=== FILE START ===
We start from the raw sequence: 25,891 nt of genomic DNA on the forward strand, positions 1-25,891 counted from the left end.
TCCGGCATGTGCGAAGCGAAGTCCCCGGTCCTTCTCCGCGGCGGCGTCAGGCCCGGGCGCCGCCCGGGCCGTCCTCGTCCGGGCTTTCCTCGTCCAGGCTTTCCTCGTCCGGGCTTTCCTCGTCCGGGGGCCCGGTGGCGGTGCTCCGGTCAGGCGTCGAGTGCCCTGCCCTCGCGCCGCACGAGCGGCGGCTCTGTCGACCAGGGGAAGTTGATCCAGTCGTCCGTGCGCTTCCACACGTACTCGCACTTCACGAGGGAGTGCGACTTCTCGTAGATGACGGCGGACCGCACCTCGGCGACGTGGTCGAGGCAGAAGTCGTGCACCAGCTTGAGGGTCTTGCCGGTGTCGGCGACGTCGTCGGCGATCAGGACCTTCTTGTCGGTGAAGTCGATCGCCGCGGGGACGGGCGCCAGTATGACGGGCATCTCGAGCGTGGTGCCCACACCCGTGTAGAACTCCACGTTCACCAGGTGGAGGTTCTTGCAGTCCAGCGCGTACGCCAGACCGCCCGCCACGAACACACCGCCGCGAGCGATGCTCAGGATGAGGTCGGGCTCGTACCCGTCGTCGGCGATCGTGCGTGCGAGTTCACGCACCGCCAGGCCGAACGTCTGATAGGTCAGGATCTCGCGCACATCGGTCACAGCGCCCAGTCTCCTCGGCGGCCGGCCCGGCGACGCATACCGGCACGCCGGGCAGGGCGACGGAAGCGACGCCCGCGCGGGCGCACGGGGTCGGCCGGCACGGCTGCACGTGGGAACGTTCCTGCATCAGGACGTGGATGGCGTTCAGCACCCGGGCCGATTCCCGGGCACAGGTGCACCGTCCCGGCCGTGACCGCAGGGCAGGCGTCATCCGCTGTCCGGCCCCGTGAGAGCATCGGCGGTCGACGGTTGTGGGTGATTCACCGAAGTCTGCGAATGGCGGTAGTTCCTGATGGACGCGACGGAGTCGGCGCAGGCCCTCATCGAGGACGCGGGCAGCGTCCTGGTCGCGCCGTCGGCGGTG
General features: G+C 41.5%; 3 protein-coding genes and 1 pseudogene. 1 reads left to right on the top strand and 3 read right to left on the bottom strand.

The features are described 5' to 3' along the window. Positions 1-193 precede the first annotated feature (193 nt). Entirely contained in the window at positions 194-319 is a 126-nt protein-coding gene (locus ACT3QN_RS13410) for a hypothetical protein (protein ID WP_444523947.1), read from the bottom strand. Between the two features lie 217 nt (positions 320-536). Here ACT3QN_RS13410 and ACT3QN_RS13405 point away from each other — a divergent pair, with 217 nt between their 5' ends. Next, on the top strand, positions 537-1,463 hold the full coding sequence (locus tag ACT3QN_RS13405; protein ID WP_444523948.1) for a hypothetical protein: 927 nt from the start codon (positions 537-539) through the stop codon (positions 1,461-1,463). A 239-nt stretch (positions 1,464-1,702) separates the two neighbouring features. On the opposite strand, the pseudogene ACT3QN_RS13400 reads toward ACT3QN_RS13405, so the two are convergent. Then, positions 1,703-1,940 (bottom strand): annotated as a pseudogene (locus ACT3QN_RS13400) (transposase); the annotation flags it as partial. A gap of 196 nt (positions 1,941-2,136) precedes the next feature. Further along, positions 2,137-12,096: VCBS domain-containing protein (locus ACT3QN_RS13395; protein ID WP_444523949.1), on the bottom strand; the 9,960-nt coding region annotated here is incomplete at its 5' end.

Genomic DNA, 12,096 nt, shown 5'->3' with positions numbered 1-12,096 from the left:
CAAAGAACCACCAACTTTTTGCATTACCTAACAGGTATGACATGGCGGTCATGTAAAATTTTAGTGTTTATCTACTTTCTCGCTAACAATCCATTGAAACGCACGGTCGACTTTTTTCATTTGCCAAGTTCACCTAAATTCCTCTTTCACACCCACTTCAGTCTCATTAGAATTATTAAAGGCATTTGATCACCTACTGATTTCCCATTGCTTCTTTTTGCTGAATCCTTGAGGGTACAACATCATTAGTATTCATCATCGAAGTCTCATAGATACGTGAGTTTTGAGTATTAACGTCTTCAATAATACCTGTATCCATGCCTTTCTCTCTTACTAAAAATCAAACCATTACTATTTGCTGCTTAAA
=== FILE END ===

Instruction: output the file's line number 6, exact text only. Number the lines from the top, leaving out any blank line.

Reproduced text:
CAAAGAACCACCAACTTTTTGCATTACCTAACAGGTATGACATGGCGGTCATGTAAAATTTTAGTGTTTATCTACTTTCTCGCTAACAATCCATTGAAACGCACGGTCGACTTTTTTCATTTGCCAAGTTCACCTAAATTCCTCTTTCACACCCACTTCAGTCTCATTAGAATTATTAAAGGCATTTGATCACCTACTGATTTCCCATTGCTTCTTTTTGCTGAATCCTTGAGGGTACAACATCATTAGTATTCATCATCGAAGTCTCATAGATACGTGAGTTTTGAGTATTAACGTCTTCAATAATACCTGTATCCATGCCTTTCTCTCTTACTAAAAATCAAACCATTACTATTTGCTGCTTAAA